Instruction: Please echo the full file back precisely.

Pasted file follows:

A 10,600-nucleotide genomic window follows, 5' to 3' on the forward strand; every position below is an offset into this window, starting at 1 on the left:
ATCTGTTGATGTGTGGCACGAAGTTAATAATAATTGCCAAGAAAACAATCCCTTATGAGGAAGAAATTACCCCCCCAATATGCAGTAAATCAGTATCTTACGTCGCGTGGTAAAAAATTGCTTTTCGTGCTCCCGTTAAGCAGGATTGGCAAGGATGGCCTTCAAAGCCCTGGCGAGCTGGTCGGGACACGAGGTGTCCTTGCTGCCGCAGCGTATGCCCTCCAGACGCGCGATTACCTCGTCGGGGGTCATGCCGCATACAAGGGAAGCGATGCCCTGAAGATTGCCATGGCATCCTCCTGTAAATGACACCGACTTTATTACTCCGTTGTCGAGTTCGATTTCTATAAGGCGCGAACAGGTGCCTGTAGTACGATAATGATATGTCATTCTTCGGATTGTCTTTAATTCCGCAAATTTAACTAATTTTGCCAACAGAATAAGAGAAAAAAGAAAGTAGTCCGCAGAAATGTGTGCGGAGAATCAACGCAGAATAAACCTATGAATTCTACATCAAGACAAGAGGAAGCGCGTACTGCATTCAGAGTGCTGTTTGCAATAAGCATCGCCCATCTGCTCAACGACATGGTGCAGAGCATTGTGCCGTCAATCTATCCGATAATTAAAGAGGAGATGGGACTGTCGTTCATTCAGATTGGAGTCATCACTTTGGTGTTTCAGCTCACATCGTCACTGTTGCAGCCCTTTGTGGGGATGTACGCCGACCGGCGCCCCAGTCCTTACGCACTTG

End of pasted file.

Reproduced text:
A 10,600-nucleotide genomic window follows, 5' to 3' on the forward strand; every position below is an offset into this window, starting at 1 on the left:
ATCTGTTGATGTGTGGCACGAAGTTAATAATAATTGCCAAGAAAACAATCCCTTATGAGGAAGAAATTACCCCCCCAATATGCAGTAAATCAGTATCTTACGTCGCGTGGTAAAAAATTGCTTTTCGTGCTCCCGTTAAGCAGGATTGGCAAGGATGGCCTTCAAAGCCCTGGCGAGCTGGTCGGGACACGAGGTGTCCTTGCTGCCGCAGCGTATGCCCTCCAGACGCGCGATTACCTCGTCGGGGGTCATGCCGCATACAAGGGAAGCGATGCCCTGAAGATTGCCATGGCATCCTCCTGTAAATGACACCGACTTTATTACTCCGTTGTCGAGTTCGATTTCTATAAGGCGCGAACAGGTGCCTGTAGTACGATAATGATATGTCATTCTTCGGATTGTCTTTAATTCCGCAAATTTAACTAATTTTGCCAACAGAATAAGAGAAAAAAGAAAGTAGTCCGCAGAAATGTGTGCGGAGAATCAACGCAGAATAAACCTATGAATTCTACATCAAGACAAGAGGAAGCGCGTACTGCATTCAGAGTGCTGTTTGCAATAAGCATCGCCCATCTGCTCAACGACATGGTGCAGAGCATTGTGCCGTCAATCTATCCGATAATTAAAGAGGAGATGGGACTGTCGTTCATTCAGATTGGAGTCATCACTTTGGTGTTTCAGCTCACATCGTCACTGTTGCAGCCCTTTGTGGGGATGTACGCCGACCGGCGCCCCAGTCCTTACGCACTTG